Microsoft on managing your family’s digital life

    Microsoft on managing your family’s digital life

    Microsoft on managing your family’s digital life

    Posted: 20 Dec 2018

    Panelists discuss digital habits for families. L to R: Jack, Polly Palumbo, Henry Ipince, Laurie Wolk, Reshma Gopaldas (moderator).

    As the product and strategy lead for the family audience at Microsoft and a mom of two, I spend a lot of time and energy thinking about the role technology and devices plays within families, including my own. This time of year, it is an especially important topic, as so many holiday wish lists have tech gifts at the top and it can be overwhelming to figure out how to manage.

    With that in mind, earlier this month I sat down with a few experts, including Polly Palumbo, Ph.D. researcher and psychologist; Laurie Wolk, author and motivational speaker; our very own Henry Ipince, senior program manager at Microsoft; and 8th grader Jack. We had a great discussion and I’d love to share a few of my takeaways that might help you and your family.

    • Start with the skills you want your family to embody in the real world and set your online rules from there. Polly highlighted the idea that the skills that you want your kids to exhibit online are the same you expect from them offline, such as empathy, politeness and respect.
    • Have an ongoing dialogue – we understand parents often struggle with the desire to empower their children to learn and embrace all the amazing things technology enables kids to achieve, while also feeling a bit overwhelmed or lost about how to maintain a healthy relationship with technology. By having a conversation to understand the “why” behind things, you can then use tools such as screen time management to establish agreed-upon guardrails. And as Henry pointed out – there are often times when exceptions need to be made and an open dialogue keeps that door open.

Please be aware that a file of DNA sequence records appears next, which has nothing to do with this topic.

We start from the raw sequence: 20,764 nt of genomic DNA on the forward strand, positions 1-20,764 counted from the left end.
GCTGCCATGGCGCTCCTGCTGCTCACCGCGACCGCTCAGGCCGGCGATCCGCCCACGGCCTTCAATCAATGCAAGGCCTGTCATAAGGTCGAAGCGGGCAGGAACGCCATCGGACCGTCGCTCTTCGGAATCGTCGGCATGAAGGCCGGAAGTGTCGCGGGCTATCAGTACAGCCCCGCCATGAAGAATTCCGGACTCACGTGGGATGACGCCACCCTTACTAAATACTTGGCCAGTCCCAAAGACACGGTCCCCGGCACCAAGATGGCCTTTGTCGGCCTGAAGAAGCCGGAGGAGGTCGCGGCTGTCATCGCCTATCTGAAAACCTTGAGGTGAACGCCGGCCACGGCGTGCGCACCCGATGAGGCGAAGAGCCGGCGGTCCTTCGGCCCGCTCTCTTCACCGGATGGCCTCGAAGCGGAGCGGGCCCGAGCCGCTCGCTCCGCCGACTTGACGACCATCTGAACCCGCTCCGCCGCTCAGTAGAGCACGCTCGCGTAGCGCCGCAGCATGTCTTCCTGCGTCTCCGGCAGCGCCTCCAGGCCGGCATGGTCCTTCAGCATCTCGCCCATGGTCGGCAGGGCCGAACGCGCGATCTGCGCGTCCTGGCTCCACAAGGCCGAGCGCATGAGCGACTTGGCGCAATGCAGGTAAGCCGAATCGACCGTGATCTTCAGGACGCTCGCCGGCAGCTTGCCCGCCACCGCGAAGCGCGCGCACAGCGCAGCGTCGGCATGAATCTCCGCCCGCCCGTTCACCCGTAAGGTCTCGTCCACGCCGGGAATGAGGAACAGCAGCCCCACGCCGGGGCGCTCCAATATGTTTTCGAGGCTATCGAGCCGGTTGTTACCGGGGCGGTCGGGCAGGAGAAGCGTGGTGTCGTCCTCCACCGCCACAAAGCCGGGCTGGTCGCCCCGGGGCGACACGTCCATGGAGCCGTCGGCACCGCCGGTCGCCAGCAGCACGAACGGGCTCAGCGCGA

• Modeling behavior you want to see – it’s not just about telling kids the right things to do; parents need to be role models in practicing the behaviors they want to see. Laurie talked about how it’s important to recognize that we are all trying to figure this out together – by creating boundaries for all of us, we are able to hold each other accountable.
    • Trust and respect – empower your kids to set their own limits so they’re practicing limiting themselves, impulse control and judgment early on. Use tools as guardrails so kids develop the ability to make good choices and understand consequences. Polly explained how we should empower our kids to explain the whybehind their wants and needs for screen time and advocate for themselves. Give them the confidence and create a relationship of mutual trust and respect.
    • Microsoft has easy to use tools that can help – family settings on Xbox and Windows include screen time limits, content filters and purchase controls. These tools can help parents manage their kids’ responsible digital habits. Family settings offer more than 15 customizable tools that provide peace of mind across four key areas: screen time management, purchase limits, content filters and privacy. These tools span your Windows 10 and Xbox One devices, and even your Android phone using Microsoft Launcher. More information is available at